by Amanda Henry
St. Louis native Erin Marie Hogan is no stranger to the horror film genre. As star of the cult-favorite feature film “Paranormal Entity,” Hogan garnered international attention for her terrifyingly realistic portrayal of a woman possessed. Now, the graduate of Webster University is preparing for the release of her new film, “Hold Your Breath,” starring alongside 30 Rock’s Katrina Bowden and Randy Wayne. “Hold Your Breath” is about the the urban myth that you can breathe in evil spirits when passing a cemetery. In a genre of often formulaic and predictable movies, “Hold Your Breath” offers a breath of fresh air, with its original storyline and legitimately great acting. I caught up with Erin to chat about the ins and outs of Hollywood and what it’s like working in the realm of everything eerie and dark, and to find out what’s next for this STL-bred movie star.
ALIVE: Your films focus on the dark and supernatural. What’s the appeal of that genre for you?
Erin Marie Hogan: In college, people were always telling me how cute and adorable I am. I decided to try to watch horror movies to break away from that typecasting. I get to do things you don’t normally get to do in real life—things that are socially unacceptable or scary—and have it be a part of my regular life.
ALIVE: Your new film, “Hold Your Breath,” with 30 Rock’s Katrina Bowden, deals with the urban myth of breathing in evil spirits when passing cemeteries. What was the best part of filming and the biggest challenge?
EMH: The best part about filming in general, for me, is developing a rapport with the crew. A lot of actors focus on building relationships with other actors, which is important, but seeing and learning about what the crew does is amazing. It’s fun to see their vision succeeding and coming together. For “Hold Your Breath,” we got to shoot part of the film in Linda Vista Community Hospital, one of the most haunted places in America. That was such a cool experience…albeit really creepy! The biggest challenge is responding to things you can’t see. For example, sometimes we film a scene in a place that’s supposed to be dark. Reacting to effects you can’t see is definitely challenging.
ALIVE: What can horror fans expect from “Hold Your Breath” that sets this film apart from others in the genre?
EMH: Horror has become pretty cut and dry, because directors have discovered that a certain formula has worked. But for “Hold Your Breath,” it’s the concept and casting that sets this film apart. Katrina [Bowden] was so impressive with her acting in this film. The relationships between characters are really well developed, and the director was interested in filming a lot of moving shots. The camera aesthetic will be really unique in this film.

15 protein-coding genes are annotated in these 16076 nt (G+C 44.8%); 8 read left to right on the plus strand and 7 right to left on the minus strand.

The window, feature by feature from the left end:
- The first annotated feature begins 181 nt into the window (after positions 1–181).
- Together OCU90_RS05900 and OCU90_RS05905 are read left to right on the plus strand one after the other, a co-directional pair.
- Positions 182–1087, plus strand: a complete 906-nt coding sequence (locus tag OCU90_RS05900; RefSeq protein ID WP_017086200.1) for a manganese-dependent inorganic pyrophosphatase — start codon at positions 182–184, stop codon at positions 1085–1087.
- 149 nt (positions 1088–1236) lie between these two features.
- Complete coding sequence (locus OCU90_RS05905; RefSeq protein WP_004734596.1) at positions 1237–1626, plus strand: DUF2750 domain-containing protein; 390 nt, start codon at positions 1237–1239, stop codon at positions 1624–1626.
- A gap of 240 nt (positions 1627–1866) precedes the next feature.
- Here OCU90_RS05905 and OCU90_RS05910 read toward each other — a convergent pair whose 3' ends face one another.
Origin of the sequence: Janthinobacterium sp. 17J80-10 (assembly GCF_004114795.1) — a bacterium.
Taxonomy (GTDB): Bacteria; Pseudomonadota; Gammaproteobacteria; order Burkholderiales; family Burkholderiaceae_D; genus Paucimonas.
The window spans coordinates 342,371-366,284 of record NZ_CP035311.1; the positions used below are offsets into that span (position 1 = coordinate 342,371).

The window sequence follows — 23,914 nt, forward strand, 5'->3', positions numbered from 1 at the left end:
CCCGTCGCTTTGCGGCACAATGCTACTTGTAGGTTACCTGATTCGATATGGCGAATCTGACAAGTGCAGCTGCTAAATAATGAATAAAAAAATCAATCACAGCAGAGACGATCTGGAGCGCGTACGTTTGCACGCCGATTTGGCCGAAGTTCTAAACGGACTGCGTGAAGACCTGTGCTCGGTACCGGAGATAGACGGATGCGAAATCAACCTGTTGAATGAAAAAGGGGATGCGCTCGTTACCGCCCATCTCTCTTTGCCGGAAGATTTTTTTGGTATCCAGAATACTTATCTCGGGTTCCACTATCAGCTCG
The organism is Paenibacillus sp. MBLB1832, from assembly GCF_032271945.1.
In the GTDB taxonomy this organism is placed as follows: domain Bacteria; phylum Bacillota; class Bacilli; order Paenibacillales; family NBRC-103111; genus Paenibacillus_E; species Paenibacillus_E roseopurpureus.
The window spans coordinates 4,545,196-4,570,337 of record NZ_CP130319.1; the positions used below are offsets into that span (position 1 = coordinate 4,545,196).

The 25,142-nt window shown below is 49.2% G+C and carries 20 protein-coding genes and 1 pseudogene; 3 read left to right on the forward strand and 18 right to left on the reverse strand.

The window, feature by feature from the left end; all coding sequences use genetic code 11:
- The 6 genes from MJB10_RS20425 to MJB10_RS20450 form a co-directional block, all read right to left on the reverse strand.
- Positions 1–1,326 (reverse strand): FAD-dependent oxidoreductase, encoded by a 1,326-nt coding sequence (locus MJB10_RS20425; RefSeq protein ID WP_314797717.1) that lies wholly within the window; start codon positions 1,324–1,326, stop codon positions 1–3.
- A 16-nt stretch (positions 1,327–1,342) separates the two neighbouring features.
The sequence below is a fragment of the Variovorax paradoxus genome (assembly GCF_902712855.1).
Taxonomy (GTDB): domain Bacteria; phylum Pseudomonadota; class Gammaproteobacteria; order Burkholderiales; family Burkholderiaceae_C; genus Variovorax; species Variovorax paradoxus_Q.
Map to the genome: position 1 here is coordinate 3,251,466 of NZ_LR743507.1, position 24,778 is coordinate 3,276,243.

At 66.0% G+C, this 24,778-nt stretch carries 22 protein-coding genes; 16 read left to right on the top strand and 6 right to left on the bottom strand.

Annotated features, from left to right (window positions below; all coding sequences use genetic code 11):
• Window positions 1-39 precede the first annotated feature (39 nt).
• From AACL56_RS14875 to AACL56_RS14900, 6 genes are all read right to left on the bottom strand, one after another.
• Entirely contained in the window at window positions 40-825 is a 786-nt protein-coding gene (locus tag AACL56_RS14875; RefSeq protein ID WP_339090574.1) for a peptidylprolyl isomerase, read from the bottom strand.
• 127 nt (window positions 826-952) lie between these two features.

ALIVE: You’ve been singing and dancing most of your life. Can fans expect to see you in any musicals or fronting any bands?
EMH: When I lived in St. Louis, I was in two bands: Failside and Tight Pants Syndrome. Though I will always have a love for music, right now I’m focused on film, and breaking into network TV. I don’t have any immediate plans to get back into the music industry, but I’ve always been really rooted in musical theater and pop music, so I won’t say that will never happen!
ALIVE: You were just in St. Louis last month visiting family. What are your can’t-miss spots in the city while visiting?
EMH: I always go to Sub Zero Vodka Bar. I used to go there all the time when I lived in St. Louis since I lived in that area, and I love sushi! I also have to visit Ted Drewe’s. People in St. Louis don’t understand that once you leave the ‘Lou, there is no more Ted Drewe’s—in fact, there is no more frozen custard with hot fudge—at least, not in California! I also used to love Mr. D’s on the Hill for St. Louis-style pizza. Even though Mr. D’s isn’t there anymore, I make sure to get some STL-style pizza and get my provel fix whenever I return home.
ALIVE: What’s next for you? What do you hope to accomplish in the next few years?
EMH: I have a film, “The Axe Man of Cutter’s Creek,” coming out in 2013. It’s a throwback to ’80s slasher films—the films that carried on and immortalized the slasher craze. I’m looking to get into TV and network shows right now. I will always love the horror and paranormal genre, and I’ll never stop my work in that vein, but I am interested in TV crime dramas and making as much of a name for myself in the network TV industry as I have in the horror genre.